Global ocean governance is critical as climate hangs in the balance

This page in:
Fishermen from Tanah Beru Village in Indonesia preparing their boats by the sea. Fishermen from Tanah Beru Village in Indonesia preparing their boats by the sea.

Our oceans are experiencing a range of problems caused by climate change and human activity: rising temperatures, acidification, sea-level rise, habitat destruction, overfishing, marine pollution, and the introduction of invasive species.  These impacts are damaging ocean health and threatening the livelihoods of billions of people. They also point to a critical lack of governance globally of this precious resource.

The Earth’s atmosphere and oceans are both common resources that are entirely dependent on international cooperation if they are to be managed sustainably. Doing so calls for renewed commitment at the broadest level. Last November, at the 26th Conference of the Parties of the U.N. Framework Convention on Climate Change in Glasgow, 15 countries pledged to increase protection of their maritime areas, known as national exclusive economic zones (EEZs), by investing in ocean-based renewable energy and decarbonizing their shipping industries. Yet these pledges to address climate change in aggregate fall far short of the global ambition needed to avoid the worst and cumulative impacts of climate change on oceans. 

The latest report of the Intergovernmental Panel on Climate Change is a stark reminder of the narrowing window to bolster global climate action on oceans. A series of global events in 2022 has aimed to drive momentum -- including  the One Ocean Summit in France in February, Our Ocean Conference in Palau in April, and the Stockholm+50 Conference in Sweden and UN Ocean Conference in Lisbon in June.  Pressure continues to increase from all quarters to maintain support for ongoing global initiatives, from the UN Environment Assembly negotiations on marine plastics to UN negotiations on biodiversity in areas beyond national jurisdiction. 

The World Bank is supporting countries to chart a new course away from business as usual and towards a Blue Economy—defined as the sustainable and integrated development of oceanic sectors in healthy oceans.  Such a path necessarily involves greater collaboration as ocean-based resources are often either shared or migratory, rendering international cooperation essential to the sustainable management of ocean resources in the face of growing climate impacts on oceans.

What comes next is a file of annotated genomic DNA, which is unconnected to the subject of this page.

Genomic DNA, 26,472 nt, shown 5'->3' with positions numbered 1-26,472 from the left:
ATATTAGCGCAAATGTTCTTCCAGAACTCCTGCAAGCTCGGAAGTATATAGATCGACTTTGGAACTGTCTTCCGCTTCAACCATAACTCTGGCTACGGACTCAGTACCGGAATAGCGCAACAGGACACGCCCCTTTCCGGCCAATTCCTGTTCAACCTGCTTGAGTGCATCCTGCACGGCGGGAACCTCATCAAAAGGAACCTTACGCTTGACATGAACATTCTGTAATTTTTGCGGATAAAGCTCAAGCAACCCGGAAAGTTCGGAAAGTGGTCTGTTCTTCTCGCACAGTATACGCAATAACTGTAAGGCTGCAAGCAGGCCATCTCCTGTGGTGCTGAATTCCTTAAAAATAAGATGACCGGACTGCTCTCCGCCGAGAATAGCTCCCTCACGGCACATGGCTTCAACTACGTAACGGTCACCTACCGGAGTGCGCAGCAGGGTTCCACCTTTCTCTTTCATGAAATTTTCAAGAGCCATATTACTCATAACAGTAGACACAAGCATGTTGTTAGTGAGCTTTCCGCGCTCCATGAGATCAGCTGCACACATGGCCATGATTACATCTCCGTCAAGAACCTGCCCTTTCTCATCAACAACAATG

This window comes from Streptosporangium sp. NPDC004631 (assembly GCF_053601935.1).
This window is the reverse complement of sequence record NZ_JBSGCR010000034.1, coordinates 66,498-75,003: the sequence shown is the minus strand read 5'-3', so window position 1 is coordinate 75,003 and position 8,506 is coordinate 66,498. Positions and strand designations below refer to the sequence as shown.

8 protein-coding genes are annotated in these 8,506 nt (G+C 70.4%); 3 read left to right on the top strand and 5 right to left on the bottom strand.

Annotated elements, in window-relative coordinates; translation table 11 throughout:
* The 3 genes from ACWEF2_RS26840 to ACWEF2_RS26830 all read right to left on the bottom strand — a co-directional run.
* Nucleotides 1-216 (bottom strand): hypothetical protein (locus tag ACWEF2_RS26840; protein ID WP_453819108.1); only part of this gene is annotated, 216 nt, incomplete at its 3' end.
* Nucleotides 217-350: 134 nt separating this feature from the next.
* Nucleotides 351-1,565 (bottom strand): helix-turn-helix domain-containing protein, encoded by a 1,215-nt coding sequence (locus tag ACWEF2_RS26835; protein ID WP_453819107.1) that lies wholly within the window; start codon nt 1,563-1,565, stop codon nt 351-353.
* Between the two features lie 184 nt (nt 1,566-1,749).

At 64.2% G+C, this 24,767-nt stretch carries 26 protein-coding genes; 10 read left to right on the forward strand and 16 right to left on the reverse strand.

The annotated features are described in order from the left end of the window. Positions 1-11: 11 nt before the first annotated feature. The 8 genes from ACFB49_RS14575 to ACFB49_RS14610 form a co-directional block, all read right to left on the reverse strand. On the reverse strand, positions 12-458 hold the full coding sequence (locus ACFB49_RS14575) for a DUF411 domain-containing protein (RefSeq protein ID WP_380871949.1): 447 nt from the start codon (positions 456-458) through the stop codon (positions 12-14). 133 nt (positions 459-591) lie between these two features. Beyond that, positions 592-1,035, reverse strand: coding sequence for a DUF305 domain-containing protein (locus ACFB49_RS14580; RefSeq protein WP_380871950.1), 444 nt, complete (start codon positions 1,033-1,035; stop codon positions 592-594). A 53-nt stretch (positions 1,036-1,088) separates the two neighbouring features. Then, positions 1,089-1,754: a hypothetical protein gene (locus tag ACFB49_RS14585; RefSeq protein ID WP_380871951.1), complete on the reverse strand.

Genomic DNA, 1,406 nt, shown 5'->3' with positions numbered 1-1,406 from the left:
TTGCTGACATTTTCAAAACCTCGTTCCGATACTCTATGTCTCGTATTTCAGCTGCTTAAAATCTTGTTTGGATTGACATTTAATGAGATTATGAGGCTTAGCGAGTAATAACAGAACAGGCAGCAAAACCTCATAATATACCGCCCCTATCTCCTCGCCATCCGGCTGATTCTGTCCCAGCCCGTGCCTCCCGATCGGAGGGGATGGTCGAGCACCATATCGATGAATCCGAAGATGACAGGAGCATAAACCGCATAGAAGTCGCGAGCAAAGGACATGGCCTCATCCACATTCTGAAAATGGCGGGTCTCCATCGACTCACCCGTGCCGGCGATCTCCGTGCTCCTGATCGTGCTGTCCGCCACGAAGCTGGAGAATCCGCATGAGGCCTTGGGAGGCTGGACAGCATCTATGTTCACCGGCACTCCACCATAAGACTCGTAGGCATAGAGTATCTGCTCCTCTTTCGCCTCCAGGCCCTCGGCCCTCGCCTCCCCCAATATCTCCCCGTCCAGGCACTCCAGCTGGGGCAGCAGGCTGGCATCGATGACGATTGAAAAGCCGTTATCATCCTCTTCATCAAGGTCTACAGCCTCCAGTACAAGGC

"The World Bank is supporting countries to chart a new course away from business as usual and towards a Blue Economy—defined as the sustainable and integrated development of oceanic sectors in healthy oceans."

Ocean governance considerations were central to the African Union’s continent-wide Blue Economy Strategy released in 2019, which aims to chart a coordinated path to address regional threats, including sea piracy, illegal fishing, climate change, and pollution. The strategy also seeks to harness the potential for oceans to provide jobs, strengthen food security and environmental sustainability. It focuses on five thematic areas: (i) fisheries, aquaculture, and conservation, (ii) shipping and transport, (iii) environmental sustainability, climate change, and coastal tourism and infrastructure, (iv) sustainable energy, mineral resources, and innovative industries, and (v) governance, policies, and job creation. 

Such strategies and the activities they envision are anchored in international and regional conventions relating to the Blue Economy, including the U.N. Convention on the Law of the Sea, the Abidjan, Nairobi and Jeddah regional seas conventions, the MAPROL Convention on marine pollution, the Convention on Biological Diversity, and the U.N. Framework Convention on Climate Change and the Paris Agreement. 

To build on these cornerstones of the global ocean regime, the Environment and International Law Practice Group of the World Bank has launched an Ocean Governance Capacity Building Program to support the development and implementation of ocean governance strategies. The training program was developed in partnership with the University of Melbourne Law School, the Division for Ocean Affairs and the Law of the Sea of the Office of Legal Affairs of the United Nations, the Food and Agricultural Organization of the United Nations, the International Seabed Authority, and the Maritime and Oceanic Law Centre at the University of Nantes in France. It brings together experts from the partner organizations, government officials and other stakeholders for training workshops on ocean governance focusing on the key international legal frameworks. 

Following two successful workshops focused on the Pacific and Africa Regions in 2021, which trained more than 150 stakeholders, the World Bank will launch a self-paced e-learning course in the summer 2022 and plan future workshops in the Indian Ocean, Latin America, and other regions. This training program is one of several supported by the multi-donor trust fund PROBLUE, established in 2018 with support from 15 development partners in 11 countries and the European Union. PROBLUE support will continue for future efforts to bring together key stakeholders and build more robust global ocean governance.  


Victor Mosoti

Chief Counsel, International and Environmental Law Unit, Legal Vice Presidency, World Bank

Charlotte de Fontaubert

Global Lead for the Blue Economy, World Bank

Join the Conversation

The content of this field is kept private and will not be shown publicly
Remaining characters: 1000